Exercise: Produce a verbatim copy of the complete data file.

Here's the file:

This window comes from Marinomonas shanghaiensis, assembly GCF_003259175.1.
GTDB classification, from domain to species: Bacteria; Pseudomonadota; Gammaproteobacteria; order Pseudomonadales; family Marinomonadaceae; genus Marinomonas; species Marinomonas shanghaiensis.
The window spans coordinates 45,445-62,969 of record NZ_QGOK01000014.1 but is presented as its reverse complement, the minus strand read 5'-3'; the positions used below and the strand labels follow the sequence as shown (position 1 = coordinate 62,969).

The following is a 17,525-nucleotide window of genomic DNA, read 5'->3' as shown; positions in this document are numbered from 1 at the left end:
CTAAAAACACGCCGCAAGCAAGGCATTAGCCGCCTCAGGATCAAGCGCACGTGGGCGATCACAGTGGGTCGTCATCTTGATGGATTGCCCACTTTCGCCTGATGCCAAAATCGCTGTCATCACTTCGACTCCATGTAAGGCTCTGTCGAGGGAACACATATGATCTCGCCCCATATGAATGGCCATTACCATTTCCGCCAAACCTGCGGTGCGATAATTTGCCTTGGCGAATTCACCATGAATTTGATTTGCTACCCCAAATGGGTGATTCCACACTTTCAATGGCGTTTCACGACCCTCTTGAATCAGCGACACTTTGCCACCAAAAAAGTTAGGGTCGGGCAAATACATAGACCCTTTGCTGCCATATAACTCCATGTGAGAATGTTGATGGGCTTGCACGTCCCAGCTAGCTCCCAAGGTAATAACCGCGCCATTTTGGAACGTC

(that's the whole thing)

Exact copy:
This window comes from Marinomonas shanghaiensis, assembly GCF_003259175.1.
GTDB classification, from domain to species: Bacteria; Pseudomonadota; Gammaproteobacteria; order Pseudomonadales; family Marinomonadaceae; genus Marinomonas; species Marinomonas shanghaiensis.
The window spans coordinates 45,445-62,969 of record NZ_QGOK01000014.1 but is presented as its reverse complement, the minus strand read 5'-3'; the positions used below and the strand labels follow the sequence as shown (position 1 = coordinate 62,969).

The following is a 17,525-nucleotide window of genomic DNA, read 5'->3' as shown; positions in this document are numbered from 1 at the left end:
CTAAAAACACGCCGCAAGCAAGGCATTAGCCGCCTCAGGATCAAGCGCACGTGGGCGATCACAGTGGGTCGTCATCTTGATGGATTGCCCACTTTCGCCTGATGCCAAAATCGCTGTCATCACTTCGACTCCATGTAAGGCTCTGTCGAGGGAACACATATGATCTCGCCCCATATGAATGGCCATTACCATTTCCGCCAAACCTGCGGTGCGATAATTTGCCTTGGCGAATTCACCATGAATTTGATTTGCTACCCCAAATGGGTGATTCCACACTTTCAATGGCGTTTCACGACCCTCTTGAATCAGCGACACTTTGCCACCAAAAAAGTTAGGGTCGGGCAAATACATAGACCCTTTGCTGCCATATAACTCCATGTGAGAATGTTGATGGGCTTGCACGTCCCAGCTAGCTCCCAAGGTAATAACCGCGCCATTTTGGAACGTC